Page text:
Anxiety Disorders

  • Deborah C. Beidel
  • William T. Nay


Anxiety disorders are the second most common group of psychiatric disorders (after substance abuse), with a 12-month prevalence rate of approximately 17% in the general adult population (Kessler et al., 1994). Complaints of anxiety are common in general practitioners’ offices as well as in mental health clinics (e.g., Marsland, Wood, & Mayo, 1976; Weiller, Bisserbe, Maier, & Lecrubier, 1998). In addition, anxiety is often a component of other psychiatric disorders, such as affective disorders (Barlow, DiNardo, Vermilyea, Vermilyea, & Blanchard, 1986; Breier, Charney, & Heninger, 1984; Brown, Campbell, Lehman, Grisham, & Mancill, 2001; Dealy, Ishiki, Avery, Wilson, & Dunner, 1981; Lesser et al., 1988; Uhde et al., 1985; Van Valkenberg, Akiskal, Puzantian, & Rosenthal, 1984) and substance abuse disorders (Kushner, Sher, & Beitman, 1990; Verheul et al., 2000). Furthermore, anxiety is often only one facet of a more pervasive condition, including personality disorders (American Psychiatric Association [APA], 1994). Given anxiety’s ubiquitous nature, it is likely that most clinicians will encounter patients seeking treatment for these disorders.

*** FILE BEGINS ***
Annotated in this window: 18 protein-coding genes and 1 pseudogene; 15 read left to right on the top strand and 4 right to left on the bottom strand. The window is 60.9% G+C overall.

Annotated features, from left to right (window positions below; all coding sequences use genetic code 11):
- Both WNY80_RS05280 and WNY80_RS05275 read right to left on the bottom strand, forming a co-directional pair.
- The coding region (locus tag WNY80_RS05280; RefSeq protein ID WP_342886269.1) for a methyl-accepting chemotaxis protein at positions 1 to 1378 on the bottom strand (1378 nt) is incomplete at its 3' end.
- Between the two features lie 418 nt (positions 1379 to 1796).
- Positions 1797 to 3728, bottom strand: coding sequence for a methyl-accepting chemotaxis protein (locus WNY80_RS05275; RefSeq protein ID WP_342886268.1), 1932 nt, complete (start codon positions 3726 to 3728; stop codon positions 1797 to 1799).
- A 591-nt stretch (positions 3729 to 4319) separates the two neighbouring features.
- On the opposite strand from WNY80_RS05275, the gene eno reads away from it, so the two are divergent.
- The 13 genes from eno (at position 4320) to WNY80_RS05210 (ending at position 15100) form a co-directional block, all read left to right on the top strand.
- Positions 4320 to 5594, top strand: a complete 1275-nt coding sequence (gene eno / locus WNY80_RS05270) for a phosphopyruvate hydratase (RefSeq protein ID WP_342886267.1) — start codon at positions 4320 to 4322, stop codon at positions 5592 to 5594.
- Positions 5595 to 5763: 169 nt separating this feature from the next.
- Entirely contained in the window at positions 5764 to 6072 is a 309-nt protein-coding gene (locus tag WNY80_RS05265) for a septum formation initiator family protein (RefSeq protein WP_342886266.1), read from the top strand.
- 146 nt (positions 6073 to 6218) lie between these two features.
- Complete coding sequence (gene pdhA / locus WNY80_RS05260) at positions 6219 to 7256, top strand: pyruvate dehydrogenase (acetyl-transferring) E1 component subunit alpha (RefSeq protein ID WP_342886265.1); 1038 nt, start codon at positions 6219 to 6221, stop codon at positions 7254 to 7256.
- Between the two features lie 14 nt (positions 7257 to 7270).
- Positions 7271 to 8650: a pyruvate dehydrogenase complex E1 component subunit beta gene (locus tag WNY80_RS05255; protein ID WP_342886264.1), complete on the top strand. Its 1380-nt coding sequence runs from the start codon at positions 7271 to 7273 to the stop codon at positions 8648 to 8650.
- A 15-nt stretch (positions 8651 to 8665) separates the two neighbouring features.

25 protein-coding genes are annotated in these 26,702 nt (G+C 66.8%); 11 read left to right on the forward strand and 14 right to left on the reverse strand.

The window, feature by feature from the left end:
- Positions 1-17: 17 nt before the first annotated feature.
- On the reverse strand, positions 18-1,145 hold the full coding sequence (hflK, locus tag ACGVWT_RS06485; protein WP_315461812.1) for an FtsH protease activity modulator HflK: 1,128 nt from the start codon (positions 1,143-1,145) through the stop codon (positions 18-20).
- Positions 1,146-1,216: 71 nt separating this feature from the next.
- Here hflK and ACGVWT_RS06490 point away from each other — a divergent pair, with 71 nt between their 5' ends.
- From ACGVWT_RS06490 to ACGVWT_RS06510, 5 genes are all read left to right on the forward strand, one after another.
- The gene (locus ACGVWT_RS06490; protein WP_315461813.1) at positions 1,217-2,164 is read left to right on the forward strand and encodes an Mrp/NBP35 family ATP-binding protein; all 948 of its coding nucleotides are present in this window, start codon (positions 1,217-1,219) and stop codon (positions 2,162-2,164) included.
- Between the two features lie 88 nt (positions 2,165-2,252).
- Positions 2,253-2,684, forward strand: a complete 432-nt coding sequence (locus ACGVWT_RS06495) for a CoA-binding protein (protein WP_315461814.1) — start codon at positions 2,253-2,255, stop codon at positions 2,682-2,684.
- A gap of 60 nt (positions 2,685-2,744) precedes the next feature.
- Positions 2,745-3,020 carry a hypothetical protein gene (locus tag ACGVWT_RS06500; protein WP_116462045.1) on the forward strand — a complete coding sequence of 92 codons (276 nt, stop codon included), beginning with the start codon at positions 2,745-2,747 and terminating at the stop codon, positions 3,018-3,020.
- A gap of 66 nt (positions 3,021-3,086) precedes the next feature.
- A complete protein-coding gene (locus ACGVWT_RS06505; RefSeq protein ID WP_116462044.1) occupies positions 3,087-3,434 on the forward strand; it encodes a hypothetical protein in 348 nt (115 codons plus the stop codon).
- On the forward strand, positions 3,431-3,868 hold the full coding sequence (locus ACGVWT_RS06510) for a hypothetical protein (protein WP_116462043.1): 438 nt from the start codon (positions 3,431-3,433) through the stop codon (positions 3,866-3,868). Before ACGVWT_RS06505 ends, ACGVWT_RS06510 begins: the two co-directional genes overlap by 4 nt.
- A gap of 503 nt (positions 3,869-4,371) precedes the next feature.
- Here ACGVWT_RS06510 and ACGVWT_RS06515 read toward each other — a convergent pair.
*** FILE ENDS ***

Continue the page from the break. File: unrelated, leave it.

Anxiety Disorder Social Anxiety Generalize Anxiety Disorder Personality Disorder Social Phobia 


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Copyright information

© Springer Science+Business Media New York 2003

Authors and Affiliations

  • Deborah C. Beidel
    • 1
  • William T. Nay
    • 1
  1. 1.Department of PsychologyUniversity of MarylandCollege ParkUSA

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